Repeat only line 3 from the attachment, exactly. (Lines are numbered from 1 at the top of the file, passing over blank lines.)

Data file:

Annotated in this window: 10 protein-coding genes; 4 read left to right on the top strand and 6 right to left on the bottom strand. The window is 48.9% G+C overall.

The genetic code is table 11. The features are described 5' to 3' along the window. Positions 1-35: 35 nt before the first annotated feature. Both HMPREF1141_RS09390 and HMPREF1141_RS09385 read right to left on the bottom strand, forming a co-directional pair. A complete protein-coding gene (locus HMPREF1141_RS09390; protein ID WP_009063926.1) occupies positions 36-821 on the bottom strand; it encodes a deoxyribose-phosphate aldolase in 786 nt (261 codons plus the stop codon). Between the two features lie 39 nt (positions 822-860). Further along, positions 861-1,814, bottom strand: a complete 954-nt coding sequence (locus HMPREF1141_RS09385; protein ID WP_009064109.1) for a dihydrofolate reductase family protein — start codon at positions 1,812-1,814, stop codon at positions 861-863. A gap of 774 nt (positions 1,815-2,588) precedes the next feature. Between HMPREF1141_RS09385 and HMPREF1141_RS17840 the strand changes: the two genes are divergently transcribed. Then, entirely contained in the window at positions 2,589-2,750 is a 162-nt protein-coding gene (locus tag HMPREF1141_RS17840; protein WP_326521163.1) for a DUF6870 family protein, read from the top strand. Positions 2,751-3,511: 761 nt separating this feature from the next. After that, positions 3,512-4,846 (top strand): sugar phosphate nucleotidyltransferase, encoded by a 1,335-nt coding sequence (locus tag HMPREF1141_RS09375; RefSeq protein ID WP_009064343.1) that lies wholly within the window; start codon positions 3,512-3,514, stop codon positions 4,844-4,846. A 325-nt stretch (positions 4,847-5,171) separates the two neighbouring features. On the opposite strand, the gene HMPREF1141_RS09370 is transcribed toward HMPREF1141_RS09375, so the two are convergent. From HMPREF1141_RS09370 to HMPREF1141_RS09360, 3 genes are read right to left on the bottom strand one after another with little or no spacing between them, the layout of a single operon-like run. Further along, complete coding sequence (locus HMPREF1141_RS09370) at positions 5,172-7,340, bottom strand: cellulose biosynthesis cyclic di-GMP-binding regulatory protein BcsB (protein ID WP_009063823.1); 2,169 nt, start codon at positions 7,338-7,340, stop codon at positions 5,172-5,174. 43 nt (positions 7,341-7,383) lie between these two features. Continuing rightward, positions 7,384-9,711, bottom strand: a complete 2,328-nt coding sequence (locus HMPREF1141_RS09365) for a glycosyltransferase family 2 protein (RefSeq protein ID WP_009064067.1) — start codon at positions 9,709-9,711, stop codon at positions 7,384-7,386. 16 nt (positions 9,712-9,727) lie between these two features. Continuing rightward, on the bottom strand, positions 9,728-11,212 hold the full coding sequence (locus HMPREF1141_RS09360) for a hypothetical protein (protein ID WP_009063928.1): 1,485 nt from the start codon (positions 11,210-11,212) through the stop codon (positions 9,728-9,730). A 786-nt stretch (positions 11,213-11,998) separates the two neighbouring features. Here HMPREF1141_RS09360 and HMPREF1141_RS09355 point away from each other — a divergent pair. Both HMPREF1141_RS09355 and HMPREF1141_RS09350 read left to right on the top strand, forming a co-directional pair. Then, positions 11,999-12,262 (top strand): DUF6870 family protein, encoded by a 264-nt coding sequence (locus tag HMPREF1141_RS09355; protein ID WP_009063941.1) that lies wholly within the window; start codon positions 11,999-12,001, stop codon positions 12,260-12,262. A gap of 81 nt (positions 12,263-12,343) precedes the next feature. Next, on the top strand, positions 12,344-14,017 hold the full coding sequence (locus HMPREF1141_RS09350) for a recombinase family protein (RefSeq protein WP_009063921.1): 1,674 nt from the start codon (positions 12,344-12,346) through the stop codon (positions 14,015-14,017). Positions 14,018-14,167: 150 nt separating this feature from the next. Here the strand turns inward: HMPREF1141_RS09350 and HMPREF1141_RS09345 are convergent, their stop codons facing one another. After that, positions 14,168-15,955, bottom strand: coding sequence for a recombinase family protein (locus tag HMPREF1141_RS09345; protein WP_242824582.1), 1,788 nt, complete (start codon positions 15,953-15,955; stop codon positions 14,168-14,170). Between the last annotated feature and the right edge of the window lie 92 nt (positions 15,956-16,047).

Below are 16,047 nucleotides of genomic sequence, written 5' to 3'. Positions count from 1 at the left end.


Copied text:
Below are 16,047 nucleotides of genomic sequence, written 5' to 3'. Positions count from 1 at the left end.